rules of

It has been held that an arbitrator, though bound to Arbitrator act according to the general rules of law, is not bound not bound by by the strict rules of practice, but is to do justice practice. between the parties according to the particular circumstances of the case. (Re Badger, 2 B. & A. 691; Knox v. Symmonds, 1 Ves. jun. 369.)

Where matters are referred under an agreement, and Power to the parties furnish particulars of claim, and defence and amend particulars counterclaim, the documents are in the nature of plead- of claim. ings and particulars, and can be amended by the arbitrator

to enable all points in dispute between the parties relating to the subject-matter to be raised before him and dealt with. (Edward Lloyd Limited v. Sturgeon Falls Co., 85

L. T. 162.)

If the submission prescribe any act which is a con- Performance dition precedent to the reference, it must be performed of conditions precedent. or the award will be bad. Such is the declaration required under the L. C. C. Act, 1845, and other statutes. (Ante, p. 134.) If the parties agree to waive any objection on account of an omission of the arbitrator to make the declaration they are estopped from afterwards insisting upon it. (Palmer v. Metropolitan Rail. Co., 31 L. J., Q. B. 259.) The locality where the declaration is made is not essential to the validity of the declaration, and it is no objection that it is not made before a justice of the county where the matter in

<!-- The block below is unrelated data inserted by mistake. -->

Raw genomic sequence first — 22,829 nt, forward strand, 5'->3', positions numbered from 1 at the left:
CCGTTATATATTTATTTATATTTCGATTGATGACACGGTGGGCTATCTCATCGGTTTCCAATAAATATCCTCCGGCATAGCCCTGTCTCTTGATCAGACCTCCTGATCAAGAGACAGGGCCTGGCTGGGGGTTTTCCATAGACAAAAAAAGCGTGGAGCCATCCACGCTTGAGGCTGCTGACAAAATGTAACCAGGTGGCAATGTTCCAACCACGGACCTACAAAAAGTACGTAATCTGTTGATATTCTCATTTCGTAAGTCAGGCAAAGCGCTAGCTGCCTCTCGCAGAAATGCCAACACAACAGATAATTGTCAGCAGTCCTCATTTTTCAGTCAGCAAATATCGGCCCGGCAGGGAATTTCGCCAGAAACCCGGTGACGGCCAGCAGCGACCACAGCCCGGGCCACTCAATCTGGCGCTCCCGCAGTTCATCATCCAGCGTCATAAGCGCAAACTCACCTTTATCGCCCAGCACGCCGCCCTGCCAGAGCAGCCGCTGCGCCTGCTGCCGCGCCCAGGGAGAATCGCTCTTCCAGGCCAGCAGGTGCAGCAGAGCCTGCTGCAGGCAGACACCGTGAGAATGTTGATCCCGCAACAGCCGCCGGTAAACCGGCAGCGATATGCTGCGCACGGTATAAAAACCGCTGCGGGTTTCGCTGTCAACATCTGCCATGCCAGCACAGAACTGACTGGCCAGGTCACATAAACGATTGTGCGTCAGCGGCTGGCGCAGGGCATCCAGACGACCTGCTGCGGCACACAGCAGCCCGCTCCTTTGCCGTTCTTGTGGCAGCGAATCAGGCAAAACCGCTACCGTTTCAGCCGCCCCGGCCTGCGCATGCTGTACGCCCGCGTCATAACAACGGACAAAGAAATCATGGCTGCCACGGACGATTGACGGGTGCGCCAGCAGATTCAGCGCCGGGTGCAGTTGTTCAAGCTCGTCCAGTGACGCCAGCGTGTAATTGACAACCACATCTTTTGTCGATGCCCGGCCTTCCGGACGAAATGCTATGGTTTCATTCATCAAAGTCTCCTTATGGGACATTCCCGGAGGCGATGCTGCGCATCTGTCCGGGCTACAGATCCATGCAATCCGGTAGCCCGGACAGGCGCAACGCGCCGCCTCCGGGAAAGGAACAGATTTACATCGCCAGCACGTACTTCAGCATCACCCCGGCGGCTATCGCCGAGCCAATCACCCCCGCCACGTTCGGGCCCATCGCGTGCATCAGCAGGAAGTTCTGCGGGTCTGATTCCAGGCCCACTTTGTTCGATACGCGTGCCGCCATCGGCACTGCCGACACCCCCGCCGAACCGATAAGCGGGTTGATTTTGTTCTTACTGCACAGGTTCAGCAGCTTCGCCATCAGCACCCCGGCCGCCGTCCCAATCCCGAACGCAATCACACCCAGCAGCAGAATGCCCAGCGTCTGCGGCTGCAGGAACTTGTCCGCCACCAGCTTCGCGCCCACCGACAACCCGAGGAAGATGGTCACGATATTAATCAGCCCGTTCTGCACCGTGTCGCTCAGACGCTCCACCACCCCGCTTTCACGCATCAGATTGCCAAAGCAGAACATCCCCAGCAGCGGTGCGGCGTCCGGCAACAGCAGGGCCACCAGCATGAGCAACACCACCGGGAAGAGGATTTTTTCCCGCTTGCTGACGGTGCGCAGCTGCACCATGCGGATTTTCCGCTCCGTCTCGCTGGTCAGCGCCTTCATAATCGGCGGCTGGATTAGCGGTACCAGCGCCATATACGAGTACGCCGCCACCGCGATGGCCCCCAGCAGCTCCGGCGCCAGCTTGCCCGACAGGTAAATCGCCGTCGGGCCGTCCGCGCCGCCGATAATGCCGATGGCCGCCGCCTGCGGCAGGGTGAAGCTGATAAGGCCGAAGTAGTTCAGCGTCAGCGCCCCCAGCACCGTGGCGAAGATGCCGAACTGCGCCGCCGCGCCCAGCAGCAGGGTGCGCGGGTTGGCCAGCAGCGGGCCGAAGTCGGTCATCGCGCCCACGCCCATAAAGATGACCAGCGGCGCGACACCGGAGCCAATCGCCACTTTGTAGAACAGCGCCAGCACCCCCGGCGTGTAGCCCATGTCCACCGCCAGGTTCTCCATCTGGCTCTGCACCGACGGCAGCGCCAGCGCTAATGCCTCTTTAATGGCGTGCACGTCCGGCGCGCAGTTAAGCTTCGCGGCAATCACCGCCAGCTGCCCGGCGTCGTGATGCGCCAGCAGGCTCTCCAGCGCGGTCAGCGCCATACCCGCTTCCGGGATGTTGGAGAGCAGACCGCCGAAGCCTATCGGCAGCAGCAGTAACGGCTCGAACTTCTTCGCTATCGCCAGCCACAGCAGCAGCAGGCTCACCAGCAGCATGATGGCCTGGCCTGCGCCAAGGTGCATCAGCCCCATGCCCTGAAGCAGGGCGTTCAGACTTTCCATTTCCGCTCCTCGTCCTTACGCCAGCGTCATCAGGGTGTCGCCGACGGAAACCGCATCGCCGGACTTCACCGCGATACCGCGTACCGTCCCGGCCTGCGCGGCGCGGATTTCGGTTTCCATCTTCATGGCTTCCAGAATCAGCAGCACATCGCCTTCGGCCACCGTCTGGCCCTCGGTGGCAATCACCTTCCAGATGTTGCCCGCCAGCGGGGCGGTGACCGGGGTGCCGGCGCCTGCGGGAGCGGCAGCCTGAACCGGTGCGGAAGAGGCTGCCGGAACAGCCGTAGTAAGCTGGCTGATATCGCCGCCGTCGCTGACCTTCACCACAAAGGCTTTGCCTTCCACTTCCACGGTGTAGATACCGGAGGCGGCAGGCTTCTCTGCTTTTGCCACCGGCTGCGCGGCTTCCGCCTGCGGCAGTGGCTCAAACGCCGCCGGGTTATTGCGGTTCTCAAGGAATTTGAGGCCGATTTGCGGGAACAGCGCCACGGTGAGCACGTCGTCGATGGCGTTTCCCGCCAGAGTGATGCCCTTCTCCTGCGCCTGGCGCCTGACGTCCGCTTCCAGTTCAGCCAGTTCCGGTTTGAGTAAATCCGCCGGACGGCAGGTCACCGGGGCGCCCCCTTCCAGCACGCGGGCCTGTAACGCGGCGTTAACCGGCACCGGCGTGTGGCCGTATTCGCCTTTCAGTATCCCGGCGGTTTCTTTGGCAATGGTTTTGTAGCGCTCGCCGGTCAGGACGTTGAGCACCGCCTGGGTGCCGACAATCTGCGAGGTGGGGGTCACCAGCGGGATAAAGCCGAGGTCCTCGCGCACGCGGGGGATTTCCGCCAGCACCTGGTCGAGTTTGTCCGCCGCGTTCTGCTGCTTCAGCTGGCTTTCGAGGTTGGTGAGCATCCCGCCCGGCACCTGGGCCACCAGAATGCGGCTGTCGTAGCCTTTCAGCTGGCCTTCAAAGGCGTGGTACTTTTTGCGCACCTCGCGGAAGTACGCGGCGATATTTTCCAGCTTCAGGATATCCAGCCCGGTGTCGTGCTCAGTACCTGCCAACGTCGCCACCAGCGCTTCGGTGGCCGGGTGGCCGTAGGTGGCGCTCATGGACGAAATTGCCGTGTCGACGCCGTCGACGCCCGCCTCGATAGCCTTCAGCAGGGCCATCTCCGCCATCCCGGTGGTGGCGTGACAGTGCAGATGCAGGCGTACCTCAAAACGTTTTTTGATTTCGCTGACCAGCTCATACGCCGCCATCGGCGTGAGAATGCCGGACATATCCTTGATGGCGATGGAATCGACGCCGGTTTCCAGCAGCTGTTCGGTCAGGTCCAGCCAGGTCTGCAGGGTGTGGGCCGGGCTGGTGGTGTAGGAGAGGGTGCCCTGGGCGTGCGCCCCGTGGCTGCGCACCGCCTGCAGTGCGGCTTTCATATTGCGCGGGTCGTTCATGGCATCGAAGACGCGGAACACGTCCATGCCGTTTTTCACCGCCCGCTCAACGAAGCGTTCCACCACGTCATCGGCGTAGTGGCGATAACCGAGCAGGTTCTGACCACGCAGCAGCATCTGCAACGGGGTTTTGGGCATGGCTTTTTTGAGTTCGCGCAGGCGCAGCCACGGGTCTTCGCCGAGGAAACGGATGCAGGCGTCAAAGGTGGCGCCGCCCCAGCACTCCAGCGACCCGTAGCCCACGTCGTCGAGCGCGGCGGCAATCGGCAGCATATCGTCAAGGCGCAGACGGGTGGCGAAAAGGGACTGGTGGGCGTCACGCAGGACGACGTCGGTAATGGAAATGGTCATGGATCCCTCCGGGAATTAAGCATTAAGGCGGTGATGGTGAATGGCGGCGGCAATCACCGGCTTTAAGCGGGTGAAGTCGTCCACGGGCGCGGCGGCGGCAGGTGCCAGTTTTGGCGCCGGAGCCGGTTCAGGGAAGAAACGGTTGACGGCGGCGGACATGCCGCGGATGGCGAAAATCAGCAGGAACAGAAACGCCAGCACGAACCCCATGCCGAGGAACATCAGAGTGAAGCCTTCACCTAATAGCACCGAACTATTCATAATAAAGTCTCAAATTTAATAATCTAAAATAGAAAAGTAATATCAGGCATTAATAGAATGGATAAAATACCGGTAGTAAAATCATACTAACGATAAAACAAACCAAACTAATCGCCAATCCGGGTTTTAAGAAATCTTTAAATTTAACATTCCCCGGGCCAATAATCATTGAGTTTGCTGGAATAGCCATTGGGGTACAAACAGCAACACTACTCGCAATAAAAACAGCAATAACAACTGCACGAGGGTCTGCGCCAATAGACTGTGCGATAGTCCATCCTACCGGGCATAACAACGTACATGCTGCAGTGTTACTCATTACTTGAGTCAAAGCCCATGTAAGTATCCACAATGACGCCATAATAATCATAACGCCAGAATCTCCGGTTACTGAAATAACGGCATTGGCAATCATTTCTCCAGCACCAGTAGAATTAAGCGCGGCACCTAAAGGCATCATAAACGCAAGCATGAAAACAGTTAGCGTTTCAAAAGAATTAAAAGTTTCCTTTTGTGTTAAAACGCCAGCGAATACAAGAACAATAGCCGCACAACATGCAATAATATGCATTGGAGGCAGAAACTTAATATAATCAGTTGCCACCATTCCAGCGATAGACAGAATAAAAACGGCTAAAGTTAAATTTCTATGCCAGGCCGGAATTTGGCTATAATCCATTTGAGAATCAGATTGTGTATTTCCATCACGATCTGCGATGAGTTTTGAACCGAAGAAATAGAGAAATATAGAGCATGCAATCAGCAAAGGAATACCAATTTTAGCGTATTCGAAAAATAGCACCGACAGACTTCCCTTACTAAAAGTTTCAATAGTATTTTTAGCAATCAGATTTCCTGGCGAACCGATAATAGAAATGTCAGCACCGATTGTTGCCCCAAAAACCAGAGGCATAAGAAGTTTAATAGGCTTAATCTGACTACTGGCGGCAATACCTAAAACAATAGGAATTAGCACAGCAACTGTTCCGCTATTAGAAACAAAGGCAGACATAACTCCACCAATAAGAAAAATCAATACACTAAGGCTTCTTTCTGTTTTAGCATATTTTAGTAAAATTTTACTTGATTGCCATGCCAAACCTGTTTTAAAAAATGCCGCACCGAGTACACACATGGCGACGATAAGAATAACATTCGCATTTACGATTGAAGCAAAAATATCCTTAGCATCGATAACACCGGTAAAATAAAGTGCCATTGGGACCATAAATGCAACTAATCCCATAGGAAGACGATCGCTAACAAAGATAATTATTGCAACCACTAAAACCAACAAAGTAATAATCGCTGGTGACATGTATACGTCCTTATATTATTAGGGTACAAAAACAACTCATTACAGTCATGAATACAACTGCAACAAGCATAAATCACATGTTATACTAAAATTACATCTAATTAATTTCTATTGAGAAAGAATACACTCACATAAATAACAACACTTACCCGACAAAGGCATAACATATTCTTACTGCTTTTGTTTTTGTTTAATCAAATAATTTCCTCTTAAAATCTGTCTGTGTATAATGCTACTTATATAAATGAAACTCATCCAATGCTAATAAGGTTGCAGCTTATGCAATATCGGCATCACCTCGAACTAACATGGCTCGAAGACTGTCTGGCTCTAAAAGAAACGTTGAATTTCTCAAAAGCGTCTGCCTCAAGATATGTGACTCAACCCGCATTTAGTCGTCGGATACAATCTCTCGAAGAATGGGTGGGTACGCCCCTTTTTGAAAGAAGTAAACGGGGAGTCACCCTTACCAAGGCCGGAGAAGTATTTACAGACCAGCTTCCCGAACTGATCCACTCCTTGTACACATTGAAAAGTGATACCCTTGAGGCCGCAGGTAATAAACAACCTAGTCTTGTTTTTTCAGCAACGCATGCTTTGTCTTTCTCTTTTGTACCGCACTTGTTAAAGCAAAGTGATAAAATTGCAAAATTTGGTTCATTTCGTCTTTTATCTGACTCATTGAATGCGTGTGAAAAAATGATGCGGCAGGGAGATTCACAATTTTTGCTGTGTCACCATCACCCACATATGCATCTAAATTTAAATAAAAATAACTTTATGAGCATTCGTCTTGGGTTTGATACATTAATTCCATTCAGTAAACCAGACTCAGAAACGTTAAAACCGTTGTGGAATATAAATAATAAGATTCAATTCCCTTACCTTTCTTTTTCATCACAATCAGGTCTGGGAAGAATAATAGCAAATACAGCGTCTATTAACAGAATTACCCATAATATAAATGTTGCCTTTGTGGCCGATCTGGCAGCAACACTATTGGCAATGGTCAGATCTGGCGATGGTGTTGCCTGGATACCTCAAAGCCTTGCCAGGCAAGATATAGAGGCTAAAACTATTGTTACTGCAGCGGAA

View of the premises.

dispute arose. (Davies v. South Stafford. Rail. Co., 21 L. J., M. C. 52.)

Unless a view of the premises is obligatory by the terms of the submission (Spence v. Eastern Counties Rail. Co., 7 Dow. 697), it is in the discretion of an arbitrator, to whom an action for work has been referred, to inspect the premises on which the work was done, and his refusal to inspect is no ground for setting aside his award. (Mundy v. Black, 9 C. B., N. S. 557; 30 L. J., C. P. 193.)


of the parties and production of their


Enforced by committal.


SECT. 2.-Witnesses.

The Arbitration Act, 1889, makes provision for the compulsory attendance of witnesses and production of documents, in the case of references by consent out of court.